As an elementary school teacher, my mom did everything she could to ensure I had good reading skills. This usually consisted of weekend reading lessons at our kitchen table while my friends played outside. My reading ability improved, but these forced reading lessons didn't exactly inspire a love of reading.
High school changed everything. In 10th grade, my regular English class read short stories and did spelling tests. Out of sheer boredom, I asked to be switched into another class. The next semester,I joined advanced English.
We read two novels and wrote two book reports that semester. The drastic difference and rigor between these two English classes angered me and spurred questions like, "Where did all these white people come from?"
My high school was over 70 percent black and Latino, but this advanced English class had white students everywhere. This personal encounter with institutionalized racism altered my relationship with reading forever. I learned that I couldn't depend on a school, a teacher or curriculum to teach me what I needed to know. And more out of like, rebellion, than being in tell ectual, I decided I would no longer allow other people to dictate when and what I read. And without realizing it, I had stumbled upon a key to helping children read. Identity.
Instead of fixating on skills and moving students from one reading level to another, or forcing struggling readers to memorize lists of unfamiliar words, we should be asking ourselves this question: How can we inspire children to identify as readers?
DeSean, a brilliant first-grader I taught in the Bronx, he helped me understand how identity shapes learning. One day during math, I walk up to DeSean, and I say, "DeSean, you're a great mathematician." He looks at me and responds, "I'm not a mathematician, I'm a math genius!"
OK DeSean, right? Reading? Completely different story. "Mr. Irby, I can't read. I'm never going to learn toread," he would say. I taught DeSean to read, but there are count less black boys who remain trapped in illiteracy. According to the US Department of Education, more than 85 percent of black male fourth graders are not proficientin reading.
85 percent! The more challenges to reading children face, the more culturally competent educators need to be. Moonlighting as a stand-up comedianfor the past eight years, I understand the importance of cultural competency,which I define as the ability to translate what you want someone else to knowor be able to do into communication or experiences that they find relevant andengaging.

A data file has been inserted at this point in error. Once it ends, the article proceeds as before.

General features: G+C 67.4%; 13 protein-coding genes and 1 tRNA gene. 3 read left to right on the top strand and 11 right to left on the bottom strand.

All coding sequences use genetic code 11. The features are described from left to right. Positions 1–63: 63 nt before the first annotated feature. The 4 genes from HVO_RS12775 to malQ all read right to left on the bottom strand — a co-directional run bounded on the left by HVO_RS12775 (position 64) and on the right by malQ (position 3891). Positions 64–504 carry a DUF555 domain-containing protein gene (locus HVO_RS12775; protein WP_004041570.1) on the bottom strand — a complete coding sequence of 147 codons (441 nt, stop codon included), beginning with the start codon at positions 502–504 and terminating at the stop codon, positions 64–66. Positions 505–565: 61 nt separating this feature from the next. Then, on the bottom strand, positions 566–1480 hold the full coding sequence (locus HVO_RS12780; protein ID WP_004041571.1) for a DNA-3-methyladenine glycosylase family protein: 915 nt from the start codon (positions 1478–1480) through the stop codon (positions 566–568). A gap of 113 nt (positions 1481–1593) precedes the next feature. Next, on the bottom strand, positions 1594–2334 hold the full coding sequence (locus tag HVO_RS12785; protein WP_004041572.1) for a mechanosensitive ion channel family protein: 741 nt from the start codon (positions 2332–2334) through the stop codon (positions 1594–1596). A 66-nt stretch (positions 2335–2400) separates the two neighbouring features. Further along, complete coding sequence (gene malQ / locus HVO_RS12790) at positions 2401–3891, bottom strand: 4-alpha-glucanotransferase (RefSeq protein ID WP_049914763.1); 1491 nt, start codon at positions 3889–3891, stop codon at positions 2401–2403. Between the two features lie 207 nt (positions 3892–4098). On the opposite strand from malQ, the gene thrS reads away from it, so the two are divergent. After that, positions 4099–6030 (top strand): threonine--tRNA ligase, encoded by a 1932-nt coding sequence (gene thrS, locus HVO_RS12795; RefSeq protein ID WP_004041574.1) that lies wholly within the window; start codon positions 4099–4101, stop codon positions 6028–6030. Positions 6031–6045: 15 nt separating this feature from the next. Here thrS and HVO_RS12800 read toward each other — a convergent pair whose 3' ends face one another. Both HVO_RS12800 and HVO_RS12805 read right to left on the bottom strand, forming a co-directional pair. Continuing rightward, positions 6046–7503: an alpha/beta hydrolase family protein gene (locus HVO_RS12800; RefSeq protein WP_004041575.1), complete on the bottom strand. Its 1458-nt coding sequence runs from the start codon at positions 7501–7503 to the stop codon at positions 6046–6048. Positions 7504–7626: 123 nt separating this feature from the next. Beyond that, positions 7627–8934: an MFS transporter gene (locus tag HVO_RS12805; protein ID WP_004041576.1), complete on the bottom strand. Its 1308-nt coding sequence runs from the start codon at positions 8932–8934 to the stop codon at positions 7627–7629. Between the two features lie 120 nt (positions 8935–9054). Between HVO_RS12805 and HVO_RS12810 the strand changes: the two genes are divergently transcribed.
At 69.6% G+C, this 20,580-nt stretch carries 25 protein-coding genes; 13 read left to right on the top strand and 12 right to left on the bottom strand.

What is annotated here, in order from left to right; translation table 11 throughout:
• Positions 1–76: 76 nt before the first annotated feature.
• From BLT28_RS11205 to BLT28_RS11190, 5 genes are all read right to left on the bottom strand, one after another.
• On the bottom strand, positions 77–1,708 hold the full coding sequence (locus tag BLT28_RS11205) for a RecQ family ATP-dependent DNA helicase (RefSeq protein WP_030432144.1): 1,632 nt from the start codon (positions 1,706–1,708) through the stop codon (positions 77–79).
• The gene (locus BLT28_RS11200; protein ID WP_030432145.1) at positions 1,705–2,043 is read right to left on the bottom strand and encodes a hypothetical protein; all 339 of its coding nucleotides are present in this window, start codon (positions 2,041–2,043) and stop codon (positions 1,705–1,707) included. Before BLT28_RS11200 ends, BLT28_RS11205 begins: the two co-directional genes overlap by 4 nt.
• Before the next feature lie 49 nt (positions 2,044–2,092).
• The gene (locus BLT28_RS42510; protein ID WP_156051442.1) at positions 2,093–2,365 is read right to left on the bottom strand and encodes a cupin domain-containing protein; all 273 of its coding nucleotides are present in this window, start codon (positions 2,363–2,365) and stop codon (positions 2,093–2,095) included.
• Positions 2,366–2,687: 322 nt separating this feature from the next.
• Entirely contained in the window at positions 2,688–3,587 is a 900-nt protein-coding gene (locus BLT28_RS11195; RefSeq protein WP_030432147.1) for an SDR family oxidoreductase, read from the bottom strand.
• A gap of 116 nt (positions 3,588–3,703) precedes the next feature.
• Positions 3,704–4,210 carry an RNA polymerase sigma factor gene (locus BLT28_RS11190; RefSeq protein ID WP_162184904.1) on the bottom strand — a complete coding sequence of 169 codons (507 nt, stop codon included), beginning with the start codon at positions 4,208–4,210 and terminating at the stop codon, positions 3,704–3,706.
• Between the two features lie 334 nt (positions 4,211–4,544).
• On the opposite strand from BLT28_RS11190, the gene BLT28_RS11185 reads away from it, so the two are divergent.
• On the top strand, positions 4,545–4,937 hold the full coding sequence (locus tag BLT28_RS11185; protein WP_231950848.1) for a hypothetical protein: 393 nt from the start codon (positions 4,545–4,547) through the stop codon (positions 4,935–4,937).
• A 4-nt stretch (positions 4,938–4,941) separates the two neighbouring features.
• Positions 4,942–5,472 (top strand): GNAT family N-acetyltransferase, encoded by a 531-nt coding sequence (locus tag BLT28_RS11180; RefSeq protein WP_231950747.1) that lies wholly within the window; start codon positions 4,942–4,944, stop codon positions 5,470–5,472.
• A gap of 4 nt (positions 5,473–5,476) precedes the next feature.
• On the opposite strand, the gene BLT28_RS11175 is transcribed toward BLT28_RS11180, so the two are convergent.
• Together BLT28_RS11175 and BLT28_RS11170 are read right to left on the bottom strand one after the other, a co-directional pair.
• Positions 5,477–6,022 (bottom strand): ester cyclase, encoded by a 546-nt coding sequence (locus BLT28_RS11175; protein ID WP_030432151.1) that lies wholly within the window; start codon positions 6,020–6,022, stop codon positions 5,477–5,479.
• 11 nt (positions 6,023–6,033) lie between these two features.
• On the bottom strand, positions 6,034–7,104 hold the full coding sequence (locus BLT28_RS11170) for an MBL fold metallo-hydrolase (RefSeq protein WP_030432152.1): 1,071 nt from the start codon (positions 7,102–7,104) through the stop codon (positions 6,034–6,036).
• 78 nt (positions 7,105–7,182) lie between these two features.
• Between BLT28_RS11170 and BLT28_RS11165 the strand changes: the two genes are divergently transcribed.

Before going on stage, I assess an audience. Are they white, are they Latino? Are they old, young, professional, conservative? Then I curate and modify my jokes based on what I think would generate the most laughter. Whileperforming in a church, I could tell bar jokes. But that might not result inlaughter.
As a society, we're creating reading experiences for children that are the equivalent of telling bar jokes in achurch. And then we wonder why so many children don't read. Educator and philosopher Paulo Freire believed that teaching and learning should be two-way.Students shouldn't be viewed as empty buckets to be filled with facts but as cocreators of knowledge.
Cookie-cutter curriculums and school policies that require students to sit statue-still or to work in complete silence -- these environments often exclude the individual learning needs, theinterest and expertise of children. Especially black boys.
Many of the children's books promoted to black boys focus on serious topics, like slavery, civil rights and biographies.Less than two percent of teachers in the United States are black males. And a majority of black boys are raised by single mothers. There are literally young black boys who have never seen a black man reading. Or never had a black manencourage him to read. What cultural factors, what social cues are present thatwould lead a young black boy to conclude that reading is even something he should do?
This is why I created Barbershop Books.It's a literacy non profit that creates child-friendly reading spaces in barbershops. The mission is simple: to help young black boys identify as readers.Lots of black boys go to the barber shop once or twice a month.
Some see their barbers more than they see their fathers. Barbershop Books connects reading toa male-centered space and involves black men and boys' early reading experiences. This identity-based reading program uses a curated list ofchildren's books recommended by black boys. These are the books that they actually want to read.
Scholastic's 20xx Kids and Family Report found that the number one thing children look for when choosing a book is abook that will make them laugh. So if we're serious about helping black boysand other children to read when it's not required, we need to incorporate relevant male reading models into early literacy and exchange some of thechildren's books that adults love so much for funny, silly or even gross books,like "Gross Greg".
"You call them boogers. Greg callsthem delicious little sugars."
That laugh, that positive reaction or grossreaction some of you just had,black boys deserve and desperately needmore of that.
Dismantling the savage inequalities thatplague American education requires us to create reading experiences thatinspire all children to say three words: I'm a reader.